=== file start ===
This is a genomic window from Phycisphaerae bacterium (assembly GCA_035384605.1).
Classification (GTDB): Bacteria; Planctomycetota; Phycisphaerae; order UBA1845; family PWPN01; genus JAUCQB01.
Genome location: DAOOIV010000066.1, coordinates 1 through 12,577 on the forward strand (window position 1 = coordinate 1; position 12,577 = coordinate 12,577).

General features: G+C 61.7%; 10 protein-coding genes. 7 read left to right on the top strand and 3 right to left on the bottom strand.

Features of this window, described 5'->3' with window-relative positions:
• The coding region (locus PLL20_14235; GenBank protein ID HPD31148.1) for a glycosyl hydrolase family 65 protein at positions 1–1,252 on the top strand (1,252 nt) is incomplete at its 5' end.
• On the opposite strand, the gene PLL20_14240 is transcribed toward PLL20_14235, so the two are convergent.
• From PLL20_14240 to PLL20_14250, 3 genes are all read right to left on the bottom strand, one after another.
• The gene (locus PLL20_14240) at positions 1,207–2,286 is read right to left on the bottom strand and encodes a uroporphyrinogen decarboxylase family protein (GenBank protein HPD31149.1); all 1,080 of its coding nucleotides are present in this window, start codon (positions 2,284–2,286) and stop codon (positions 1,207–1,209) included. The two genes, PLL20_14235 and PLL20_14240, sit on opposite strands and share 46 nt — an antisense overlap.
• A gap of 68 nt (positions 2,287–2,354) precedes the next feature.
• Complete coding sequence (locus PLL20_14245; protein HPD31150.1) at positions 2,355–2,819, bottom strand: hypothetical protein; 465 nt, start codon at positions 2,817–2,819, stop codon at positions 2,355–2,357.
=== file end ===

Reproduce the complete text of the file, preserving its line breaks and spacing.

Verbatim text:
This is a genomic window from Phycisphaerae bacterium (assembly GCA_035384605.1).
Classification (GTDB): Bacteria; Planctomycetota; Phycisphaerae; order UBA1845; family PWPN01; genus JAUCQB01.
Genome location: DAOOIV010000066.1, coordinates 1 through 12,577 on the forward strand (window position 1 = coordinate 1; position 12,577 = coordinate 12,577).

General features: G+C 61.7%; 10 protein-coding genes. 7 read left to right on the top strand and 3 right to left on the bottom strand.

Features of this window, described 5'->3' with window-relative positions:
• The coding region (locus PLL20_14235; GenBank protein ID HPD31148.1) for a glycosyl hydrolase family 65 protein at positions 1–1,252 on the top strand (1,252 nt) is incomplete at its 5' end.
• On the opposite strand, the gene PLL20_14240 is transcribed toward PLL20_14235, so the two are convergent.
• From PLL20_14240 to PLL20_14250, 3 genes are all read right to left on the bottom strand, one after another.
• The gene (locus PLL20_14240) at positions 1,207–2,286 is read right to left on the bottom strand and encodes a uroporphyrinogen decarboxylase family protein (GenBank protein HPD31149.1); all 1,080 of its coding nucleotides are present in this window, start codon (positions 2,284–2,286) and stop codon (positions 1,207–1,209) included. The two genes, PLL20_14235 and PLL20_14240, sit on opposite strands and share 46 nt — an antisense overlap.
• A gap of 68 nt (positions 2,287–2,354) precedes the next feature.
• Complete coding sequence (locus PLL20_14245; protein HPD31150.1) at positions 2,355–2,819, bottom strand: hypothetical protein; 465 nt, start codon at positions 2,817–2,819, stop codon at positions 2,355–2,357.